The development of penicillin in the 1920s revolutionized medicine, and the 1950s explosion in new antibiotic discoveries marked a giant leap forward. But the discovery of new antibiotics has stalled in the last three decades, while bacteria continue developing resistance to existing antibiotics.
Now LSU scientists are disrupting the metabolism of bacteria in an effort to open the door to new antibiotics.
As Professor and inaugural William A. Pryor Chair in Chemistry, Mario Rivera helps drive LSU’s collaboration between scientific disciplines. Focused on the interface of chemistry and biology, his team works to help combat disease by conducting studies aimed at gaining detailed understanding of chemical and biological processes at the molecular level.
Why the slowdown?
During the golden era of discovery, antibiotics were often obtained from bacterial cultures, but that source of discoveries has dwindled, Rivera said. Pharmaceutical companies have attempted to develop new antibiotics—with limited success—and several newer antibiotics are mainly derivatives of existing ones.
Today there’s a pressing need for new antibiotics as bacteria—especially hospital-dwelling superbugs—grow resistant to the trusted drugs of the past. And because antibiotics are usually taken for a limited timeframe before “getting well,” they don’t have the profit potential of other drugs that people take all their lives.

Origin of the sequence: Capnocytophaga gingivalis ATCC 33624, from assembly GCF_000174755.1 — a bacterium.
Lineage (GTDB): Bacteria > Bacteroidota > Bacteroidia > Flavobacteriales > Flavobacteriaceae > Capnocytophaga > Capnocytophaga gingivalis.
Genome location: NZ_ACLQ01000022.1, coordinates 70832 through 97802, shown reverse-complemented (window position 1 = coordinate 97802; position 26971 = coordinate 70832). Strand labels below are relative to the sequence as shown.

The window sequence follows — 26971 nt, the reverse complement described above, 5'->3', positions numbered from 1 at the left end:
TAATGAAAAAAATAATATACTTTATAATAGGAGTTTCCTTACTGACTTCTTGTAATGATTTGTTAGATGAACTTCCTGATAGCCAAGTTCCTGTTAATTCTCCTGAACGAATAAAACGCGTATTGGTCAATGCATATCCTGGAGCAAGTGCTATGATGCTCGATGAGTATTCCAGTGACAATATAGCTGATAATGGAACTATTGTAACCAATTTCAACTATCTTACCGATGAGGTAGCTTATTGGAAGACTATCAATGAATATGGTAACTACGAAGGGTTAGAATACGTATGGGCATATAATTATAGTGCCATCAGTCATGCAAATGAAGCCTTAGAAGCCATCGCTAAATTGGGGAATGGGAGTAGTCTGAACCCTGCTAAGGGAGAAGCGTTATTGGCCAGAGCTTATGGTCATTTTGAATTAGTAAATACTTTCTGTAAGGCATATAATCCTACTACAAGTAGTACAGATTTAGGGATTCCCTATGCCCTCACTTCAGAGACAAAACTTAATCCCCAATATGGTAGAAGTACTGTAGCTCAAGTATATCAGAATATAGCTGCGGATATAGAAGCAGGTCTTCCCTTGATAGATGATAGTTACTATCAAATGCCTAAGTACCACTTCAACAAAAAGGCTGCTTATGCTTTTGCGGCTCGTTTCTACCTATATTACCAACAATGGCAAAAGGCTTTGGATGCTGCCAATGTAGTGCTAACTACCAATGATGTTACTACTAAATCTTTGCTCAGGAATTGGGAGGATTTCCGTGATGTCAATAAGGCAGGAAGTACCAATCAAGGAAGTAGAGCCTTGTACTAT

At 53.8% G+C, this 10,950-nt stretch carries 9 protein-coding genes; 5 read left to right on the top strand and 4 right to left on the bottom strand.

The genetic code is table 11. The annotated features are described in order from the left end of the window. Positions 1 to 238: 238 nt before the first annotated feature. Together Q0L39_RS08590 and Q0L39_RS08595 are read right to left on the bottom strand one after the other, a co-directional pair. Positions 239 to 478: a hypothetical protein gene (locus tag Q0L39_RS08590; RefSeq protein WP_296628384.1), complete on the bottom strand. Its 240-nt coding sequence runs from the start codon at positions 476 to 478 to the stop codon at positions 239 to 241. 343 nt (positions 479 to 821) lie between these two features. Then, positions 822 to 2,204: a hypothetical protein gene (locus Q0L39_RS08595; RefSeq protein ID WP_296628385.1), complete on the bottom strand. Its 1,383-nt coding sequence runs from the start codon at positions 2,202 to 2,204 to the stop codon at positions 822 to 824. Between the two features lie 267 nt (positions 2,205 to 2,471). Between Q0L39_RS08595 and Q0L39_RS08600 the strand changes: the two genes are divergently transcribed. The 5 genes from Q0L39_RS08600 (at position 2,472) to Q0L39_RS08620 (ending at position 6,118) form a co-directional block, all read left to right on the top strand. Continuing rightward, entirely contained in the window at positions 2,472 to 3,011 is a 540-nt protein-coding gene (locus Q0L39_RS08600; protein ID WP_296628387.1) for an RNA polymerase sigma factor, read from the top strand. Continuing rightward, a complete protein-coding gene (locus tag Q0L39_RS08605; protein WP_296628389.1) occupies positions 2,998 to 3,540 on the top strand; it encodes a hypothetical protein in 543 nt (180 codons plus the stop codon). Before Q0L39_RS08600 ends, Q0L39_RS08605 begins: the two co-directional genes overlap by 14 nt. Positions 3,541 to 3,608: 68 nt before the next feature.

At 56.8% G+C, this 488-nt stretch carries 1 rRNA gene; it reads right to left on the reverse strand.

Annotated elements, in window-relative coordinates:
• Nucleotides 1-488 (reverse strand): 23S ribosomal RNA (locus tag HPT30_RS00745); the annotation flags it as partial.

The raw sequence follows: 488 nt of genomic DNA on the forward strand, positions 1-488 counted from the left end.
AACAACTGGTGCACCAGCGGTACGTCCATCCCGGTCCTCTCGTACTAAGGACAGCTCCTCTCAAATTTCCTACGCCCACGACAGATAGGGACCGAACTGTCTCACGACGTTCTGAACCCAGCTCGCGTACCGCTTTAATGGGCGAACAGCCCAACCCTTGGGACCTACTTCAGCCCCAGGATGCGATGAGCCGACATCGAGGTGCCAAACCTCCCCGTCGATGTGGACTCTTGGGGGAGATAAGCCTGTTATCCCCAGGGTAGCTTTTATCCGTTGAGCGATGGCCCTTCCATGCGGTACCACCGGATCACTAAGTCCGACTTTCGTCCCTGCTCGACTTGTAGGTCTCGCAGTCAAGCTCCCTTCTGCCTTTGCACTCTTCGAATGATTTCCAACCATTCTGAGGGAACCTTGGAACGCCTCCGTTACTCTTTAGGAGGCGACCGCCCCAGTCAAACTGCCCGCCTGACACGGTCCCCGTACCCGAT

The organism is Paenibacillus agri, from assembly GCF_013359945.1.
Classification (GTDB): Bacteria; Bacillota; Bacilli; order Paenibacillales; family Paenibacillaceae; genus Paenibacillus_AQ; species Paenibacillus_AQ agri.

“It’s really a perfect storm,” Rivera said, “of a difficult problem with very little promise for making a lot of money. That has been left, then, mostly to people in academia and small startups.”
The world doesn’t just need new antibiotics, Rivera said. It also needs new targets to develop new drugs.
“When we talk about a target, we’re saying, What does the antibiotic affect in the bacterial cell? How does it kill the bacterial cell?” he said. “Most antibiotics affect a narrow number of targets, so we need to understand other biological processes that can be new targets for the new antibiotics.”
A new strategy
With an eye toward developing the next antibiotic, Rivera’s cross-disciplinary research team is testing a new strategy to fight bacteria. Specifically, the group is trying to demonstrate that dysregulating the iron balance by breaking specific protein-to-protein interactions in the bacterial cell will disarm bacteria. The LSU team is focused on this core research question: